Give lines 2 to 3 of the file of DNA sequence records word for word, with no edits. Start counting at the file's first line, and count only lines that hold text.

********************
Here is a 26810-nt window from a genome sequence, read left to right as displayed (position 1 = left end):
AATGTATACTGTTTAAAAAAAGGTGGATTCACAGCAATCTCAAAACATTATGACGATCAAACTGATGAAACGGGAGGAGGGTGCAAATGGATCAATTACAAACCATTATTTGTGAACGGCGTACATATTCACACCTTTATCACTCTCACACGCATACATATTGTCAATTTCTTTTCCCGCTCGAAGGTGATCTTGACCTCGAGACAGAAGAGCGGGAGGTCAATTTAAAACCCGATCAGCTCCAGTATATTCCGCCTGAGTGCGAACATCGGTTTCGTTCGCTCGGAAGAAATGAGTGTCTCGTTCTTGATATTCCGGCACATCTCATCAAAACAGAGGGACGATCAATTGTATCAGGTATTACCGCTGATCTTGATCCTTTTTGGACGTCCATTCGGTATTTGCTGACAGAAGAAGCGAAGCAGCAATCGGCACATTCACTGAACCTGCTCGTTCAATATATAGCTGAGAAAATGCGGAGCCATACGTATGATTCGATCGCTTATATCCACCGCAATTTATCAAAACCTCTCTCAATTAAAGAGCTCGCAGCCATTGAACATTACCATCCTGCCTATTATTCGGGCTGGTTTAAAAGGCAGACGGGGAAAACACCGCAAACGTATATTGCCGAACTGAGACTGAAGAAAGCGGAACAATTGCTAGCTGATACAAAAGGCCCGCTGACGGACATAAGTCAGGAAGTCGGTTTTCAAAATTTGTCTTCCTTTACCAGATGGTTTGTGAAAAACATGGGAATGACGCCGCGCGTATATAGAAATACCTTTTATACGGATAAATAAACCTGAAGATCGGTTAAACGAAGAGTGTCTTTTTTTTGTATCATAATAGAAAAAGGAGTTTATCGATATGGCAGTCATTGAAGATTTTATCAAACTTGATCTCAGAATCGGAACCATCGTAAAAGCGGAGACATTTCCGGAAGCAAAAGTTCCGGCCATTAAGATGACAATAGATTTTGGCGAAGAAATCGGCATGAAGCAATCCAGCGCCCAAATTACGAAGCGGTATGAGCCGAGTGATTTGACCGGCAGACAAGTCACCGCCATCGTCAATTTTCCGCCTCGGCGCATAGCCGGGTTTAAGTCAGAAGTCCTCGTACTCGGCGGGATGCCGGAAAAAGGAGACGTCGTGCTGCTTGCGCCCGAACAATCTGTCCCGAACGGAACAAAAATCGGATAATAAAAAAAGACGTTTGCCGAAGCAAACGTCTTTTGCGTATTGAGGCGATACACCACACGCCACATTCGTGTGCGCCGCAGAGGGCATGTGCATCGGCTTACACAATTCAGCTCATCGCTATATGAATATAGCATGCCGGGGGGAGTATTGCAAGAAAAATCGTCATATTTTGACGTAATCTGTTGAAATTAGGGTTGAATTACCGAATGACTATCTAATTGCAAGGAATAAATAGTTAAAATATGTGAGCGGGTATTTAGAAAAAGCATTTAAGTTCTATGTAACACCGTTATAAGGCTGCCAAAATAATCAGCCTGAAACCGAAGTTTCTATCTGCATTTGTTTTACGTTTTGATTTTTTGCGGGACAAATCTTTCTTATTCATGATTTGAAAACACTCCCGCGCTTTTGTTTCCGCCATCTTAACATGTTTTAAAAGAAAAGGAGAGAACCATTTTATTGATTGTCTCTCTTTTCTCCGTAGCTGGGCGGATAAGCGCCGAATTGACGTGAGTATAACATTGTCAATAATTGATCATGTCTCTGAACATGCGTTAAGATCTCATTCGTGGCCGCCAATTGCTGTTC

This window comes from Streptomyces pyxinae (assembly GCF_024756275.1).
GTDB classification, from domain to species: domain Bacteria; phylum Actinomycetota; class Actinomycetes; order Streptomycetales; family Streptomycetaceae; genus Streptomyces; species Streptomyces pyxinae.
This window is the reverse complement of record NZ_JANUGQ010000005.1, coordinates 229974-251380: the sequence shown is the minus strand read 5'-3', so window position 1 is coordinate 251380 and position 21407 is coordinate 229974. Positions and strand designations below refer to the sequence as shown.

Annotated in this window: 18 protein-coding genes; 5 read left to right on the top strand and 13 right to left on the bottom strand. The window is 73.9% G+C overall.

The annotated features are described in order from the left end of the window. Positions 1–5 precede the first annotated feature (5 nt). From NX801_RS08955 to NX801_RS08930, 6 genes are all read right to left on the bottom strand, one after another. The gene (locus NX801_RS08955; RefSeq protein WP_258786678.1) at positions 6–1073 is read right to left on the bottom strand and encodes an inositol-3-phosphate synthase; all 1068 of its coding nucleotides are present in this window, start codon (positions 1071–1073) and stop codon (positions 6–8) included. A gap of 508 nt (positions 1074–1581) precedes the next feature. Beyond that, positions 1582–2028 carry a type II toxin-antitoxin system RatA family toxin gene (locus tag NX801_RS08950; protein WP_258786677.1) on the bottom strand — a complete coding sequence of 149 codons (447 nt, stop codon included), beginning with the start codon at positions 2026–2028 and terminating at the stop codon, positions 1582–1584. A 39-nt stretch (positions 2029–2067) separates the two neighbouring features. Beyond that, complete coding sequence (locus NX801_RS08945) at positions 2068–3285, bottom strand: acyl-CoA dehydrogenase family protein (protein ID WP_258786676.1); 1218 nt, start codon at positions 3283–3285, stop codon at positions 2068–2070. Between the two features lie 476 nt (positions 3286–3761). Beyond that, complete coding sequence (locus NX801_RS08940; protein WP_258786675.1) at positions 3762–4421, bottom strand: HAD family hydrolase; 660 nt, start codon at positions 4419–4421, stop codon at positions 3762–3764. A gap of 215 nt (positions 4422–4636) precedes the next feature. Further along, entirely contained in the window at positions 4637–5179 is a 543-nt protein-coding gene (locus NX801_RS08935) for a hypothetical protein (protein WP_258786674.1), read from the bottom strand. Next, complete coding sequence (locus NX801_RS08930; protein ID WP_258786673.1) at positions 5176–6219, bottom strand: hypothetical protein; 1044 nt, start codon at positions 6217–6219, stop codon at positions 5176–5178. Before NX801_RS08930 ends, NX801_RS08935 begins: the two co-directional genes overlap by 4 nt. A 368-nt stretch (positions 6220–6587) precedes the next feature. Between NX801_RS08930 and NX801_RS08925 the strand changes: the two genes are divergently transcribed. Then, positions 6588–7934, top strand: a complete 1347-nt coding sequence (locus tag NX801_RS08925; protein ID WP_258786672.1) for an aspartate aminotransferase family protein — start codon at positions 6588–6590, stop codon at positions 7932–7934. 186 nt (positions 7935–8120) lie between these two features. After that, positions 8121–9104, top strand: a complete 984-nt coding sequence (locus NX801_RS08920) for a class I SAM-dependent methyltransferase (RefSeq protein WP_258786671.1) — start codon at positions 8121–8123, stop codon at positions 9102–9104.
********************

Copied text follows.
AATGTATACTGTTTAAAAAAAGGTGGATTCACAGCAATCTCAAAACATTATGACGATCAAACTGATGAAACGGGAGGAGGGTGCAAATGGATCAATTACAAACCATTATTTGTGAACGGCGTACATATTCACACCTTTATCACTCTCACACGCATACATATTGTCAATTTCTTTTCCCGCTCGAAGGTGATCTTGACCTCGAGACAGAAGAGCGGGAGGTCAATTTAAAACCCGATCAGCTCCAGTATATTCCGCCTGAGTGCGAACATCGGTTTCGTTCGCTCGGAAGAAATGAGTGTCTCGTTCTTGATATTCCGGCACATCTCATCAAAACAGAGGGACGATCAATTGTATCAGGTATTACCGCTGATCTTGATCCTTTTTGGACGTCCATTCGGTATTTGCTGACAGAAGAAGCGAAGCAGCAATCGGCACATTCACTGAACCTGCTCGTTCAATATATAGCTGAGAAAATGCGGAGCCATACGTATGATTCGATCGCTTATATCCACCGCAATTTATCAAAACCTCTCTCAATTAAAGAGCTCGCAGCCATTGAACATTACCATCCTGCCTATTATTCGGGCTGGTTTAAAAGGCAGACGGGGAAAACACCGCAAACGTATATTGCCGAACTGAGACTGAAGAAAGCGGAACAATTGCTAGCTGATACAAAAGGCCCGCTGACGGACATAAGTCAGGAAGTCGGTTTTCAAAATTTGTCTTCCTTTACCAGATGGTTTGTGAAAAACATGGGAATGACGCCGCGCGTATATAGAAATACCTTTTATACGGATAAATAAACCTGAAGATCGGTTAAACGAAGAGTGTCTTTTTTTTGTATCATAATAGAAAAAGGAGTTTATCGATATGGCAGTCATTGAAGATTTTATCAAACTTGATCTCAGAATCGGAACCATCGTAAAAGCGGAGACATTTCCGGAAGCAAAAGTTCCGGCCATTAAGATGACAATAGATTTTGGCGAAGAAATCGGCATGAAGCAATCCAGCGCCCAAATTACGAAGCGGTATGAGCCGAGTGATTTGACCGGCAGACAAGTCACCGCCATCGTCAATTTTCCGCCTCGGCGCATAGCCGGGTTTAAGTCAGAAGTCCTCGTACTCGGCGGGATGCCGGAAAAAGGAGACGTCGTGCTGCTTGCGCCCGAACAATCTGTCCCGAACGGAACAAAAATCGGATAATAAAAAAAGACGTTTGCCGAAGCAAACGTCTTTTGCGTATTGAGGCGATACACCACACGCCACATTCGTGTGCGCCGCAGAGGGCATGTGCATCGGCTTACACAATTCAGCTCATCGCTATATGAATATAGCATGCCGGGGGGAGTATTGCAAGAAAAATCGTCATATTTTGACGTAATCTGTTGAAATTAGGGTTGAATTACCGAATGACTATCTAATTGCAAGGAATAAATAGTTAAAATATGTGAGCGGGTATTTAGAAAAAGCATTTAAGTTCTATGTAACACCGTTATAAGGCTGCCAAAATAATCAGCCTGAAACCGAAGTTTCTATCTGCATTTGTTTTACGTTTTGATTTTTTGCGGGACAAATCTTTCTTATTCATGATTTGAAAACACTCCCGCGCTTTTGTTTCCGCCATCTTAACATGTTTTAAAAGAAAAGGAGAGAACCATTTTATTGATTGTCTCTCTTTTCTCCGTAGCTGGGCGGATAAGCGCCGAATTGACGTGAGTATAACATTGTCAATAATTGATCATGTCTCTGAACATGCGTTAAGATCTCATTCGTGGCCGCCAATTGCTGTTC

This window comes from Streptomyces pyxinae (assembly GCF_024756275.1).